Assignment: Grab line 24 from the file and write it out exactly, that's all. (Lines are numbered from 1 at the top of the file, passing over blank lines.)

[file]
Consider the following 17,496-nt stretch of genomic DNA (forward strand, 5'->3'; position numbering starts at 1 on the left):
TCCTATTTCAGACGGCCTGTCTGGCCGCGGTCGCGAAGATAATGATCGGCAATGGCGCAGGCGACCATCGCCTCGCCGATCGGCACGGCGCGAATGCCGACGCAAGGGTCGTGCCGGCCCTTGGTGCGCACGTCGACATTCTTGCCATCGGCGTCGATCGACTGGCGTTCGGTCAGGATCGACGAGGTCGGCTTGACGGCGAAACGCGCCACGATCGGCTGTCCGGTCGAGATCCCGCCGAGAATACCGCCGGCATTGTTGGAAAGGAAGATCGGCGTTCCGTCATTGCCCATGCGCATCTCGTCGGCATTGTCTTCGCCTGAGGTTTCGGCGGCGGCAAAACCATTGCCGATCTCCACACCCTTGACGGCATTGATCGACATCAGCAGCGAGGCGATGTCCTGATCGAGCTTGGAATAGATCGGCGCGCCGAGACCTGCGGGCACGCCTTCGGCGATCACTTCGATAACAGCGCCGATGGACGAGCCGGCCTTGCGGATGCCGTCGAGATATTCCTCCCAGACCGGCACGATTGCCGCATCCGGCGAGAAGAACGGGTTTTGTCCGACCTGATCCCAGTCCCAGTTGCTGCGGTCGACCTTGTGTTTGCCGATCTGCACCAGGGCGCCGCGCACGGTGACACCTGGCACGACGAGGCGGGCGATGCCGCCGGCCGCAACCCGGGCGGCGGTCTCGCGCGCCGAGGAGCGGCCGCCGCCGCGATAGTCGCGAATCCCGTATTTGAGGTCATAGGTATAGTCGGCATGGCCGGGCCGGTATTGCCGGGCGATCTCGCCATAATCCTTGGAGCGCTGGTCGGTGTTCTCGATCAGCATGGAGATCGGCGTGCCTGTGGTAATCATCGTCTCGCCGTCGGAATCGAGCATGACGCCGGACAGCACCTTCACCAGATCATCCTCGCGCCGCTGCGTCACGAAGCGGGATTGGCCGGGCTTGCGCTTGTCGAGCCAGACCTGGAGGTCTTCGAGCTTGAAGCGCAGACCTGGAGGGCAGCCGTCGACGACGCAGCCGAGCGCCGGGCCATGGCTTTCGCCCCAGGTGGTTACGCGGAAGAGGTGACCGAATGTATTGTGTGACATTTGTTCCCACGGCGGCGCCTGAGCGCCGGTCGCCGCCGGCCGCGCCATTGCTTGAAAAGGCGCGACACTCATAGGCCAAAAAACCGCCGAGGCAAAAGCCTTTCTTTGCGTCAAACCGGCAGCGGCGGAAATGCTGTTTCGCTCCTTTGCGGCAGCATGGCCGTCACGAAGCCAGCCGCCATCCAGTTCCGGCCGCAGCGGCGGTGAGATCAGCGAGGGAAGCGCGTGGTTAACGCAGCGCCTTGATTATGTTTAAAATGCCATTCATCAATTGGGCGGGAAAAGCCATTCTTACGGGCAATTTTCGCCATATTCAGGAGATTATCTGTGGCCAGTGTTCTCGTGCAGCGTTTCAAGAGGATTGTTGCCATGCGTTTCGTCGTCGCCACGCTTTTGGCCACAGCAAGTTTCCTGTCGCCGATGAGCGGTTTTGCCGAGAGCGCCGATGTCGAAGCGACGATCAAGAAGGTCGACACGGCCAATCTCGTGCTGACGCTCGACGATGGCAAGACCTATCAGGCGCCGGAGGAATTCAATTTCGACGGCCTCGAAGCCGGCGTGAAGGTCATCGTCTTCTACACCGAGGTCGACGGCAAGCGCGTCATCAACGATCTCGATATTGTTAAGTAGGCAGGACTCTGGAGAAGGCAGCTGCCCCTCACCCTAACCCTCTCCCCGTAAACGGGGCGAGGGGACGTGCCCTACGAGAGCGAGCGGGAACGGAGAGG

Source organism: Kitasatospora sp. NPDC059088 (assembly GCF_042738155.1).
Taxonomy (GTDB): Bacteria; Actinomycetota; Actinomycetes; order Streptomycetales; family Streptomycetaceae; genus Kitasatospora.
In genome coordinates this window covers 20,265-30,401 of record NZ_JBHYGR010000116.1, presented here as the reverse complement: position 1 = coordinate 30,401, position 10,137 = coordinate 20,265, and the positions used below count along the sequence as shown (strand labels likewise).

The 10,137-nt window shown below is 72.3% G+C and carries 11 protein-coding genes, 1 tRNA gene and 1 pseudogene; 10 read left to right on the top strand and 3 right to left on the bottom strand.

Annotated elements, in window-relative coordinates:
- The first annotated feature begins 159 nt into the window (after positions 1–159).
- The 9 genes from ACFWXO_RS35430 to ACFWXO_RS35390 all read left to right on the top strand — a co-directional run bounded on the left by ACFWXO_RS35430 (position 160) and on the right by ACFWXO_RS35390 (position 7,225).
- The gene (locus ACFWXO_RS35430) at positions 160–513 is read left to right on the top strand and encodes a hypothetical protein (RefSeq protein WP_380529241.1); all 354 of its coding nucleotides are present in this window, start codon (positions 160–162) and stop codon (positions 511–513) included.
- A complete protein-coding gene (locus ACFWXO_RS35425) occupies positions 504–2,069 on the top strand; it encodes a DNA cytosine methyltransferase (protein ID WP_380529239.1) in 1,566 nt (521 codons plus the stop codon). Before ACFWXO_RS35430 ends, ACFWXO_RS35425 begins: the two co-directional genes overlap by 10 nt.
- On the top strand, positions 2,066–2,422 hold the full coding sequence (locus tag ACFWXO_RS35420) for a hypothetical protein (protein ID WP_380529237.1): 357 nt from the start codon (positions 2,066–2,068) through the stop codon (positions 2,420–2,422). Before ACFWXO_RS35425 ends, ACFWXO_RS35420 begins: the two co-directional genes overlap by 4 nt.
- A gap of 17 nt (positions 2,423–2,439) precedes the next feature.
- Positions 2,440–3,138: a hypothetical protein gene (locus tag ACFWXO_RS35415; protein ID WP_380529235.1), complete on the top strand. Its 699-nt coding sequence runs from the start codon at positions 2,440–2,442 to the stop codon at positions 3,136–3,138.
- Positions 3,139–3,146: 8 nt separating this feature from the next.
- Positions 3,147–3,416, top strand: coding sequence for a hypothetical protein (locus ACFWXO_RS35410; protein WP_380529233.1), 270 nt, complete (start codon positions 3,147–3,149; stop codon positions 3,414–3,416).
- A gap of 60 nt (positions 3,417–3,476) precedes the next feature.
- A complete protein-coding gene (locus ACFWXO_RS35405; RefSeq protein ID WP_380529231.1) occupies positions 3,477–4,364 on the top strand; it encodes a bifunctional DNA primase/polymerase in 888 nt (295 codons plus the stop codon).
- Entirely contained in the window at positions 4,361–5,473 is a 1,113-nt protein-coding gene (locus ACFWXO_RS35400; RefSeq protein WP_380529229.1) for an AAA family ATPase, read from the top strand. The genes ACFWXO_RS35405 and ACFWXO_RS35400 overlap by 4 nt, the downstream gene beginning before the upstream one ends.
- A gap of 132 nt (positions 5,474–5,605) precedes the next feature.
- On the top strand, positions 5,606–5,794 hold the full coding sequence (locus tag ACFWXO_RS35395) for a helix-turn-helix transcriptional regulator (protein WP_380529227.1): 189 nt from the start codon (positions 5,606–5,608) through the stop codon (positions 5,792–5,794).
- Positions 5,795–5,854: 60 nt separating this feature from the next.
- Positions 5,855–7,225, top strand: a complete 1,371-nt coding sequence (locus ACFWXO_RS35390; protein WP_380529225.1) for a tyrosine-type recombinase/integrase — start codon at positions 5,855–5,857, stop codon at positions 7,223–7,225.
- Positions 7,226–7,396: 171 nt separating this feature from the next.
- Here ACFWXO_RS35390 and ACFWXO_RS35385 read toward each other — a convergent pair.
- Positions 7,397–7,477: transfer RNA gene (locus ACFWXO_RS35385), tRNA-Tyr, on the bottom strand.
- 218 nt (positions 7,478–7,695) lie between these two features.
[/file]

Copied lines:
- Positions 7,226–7,396: 171 nt separating this feature from the next.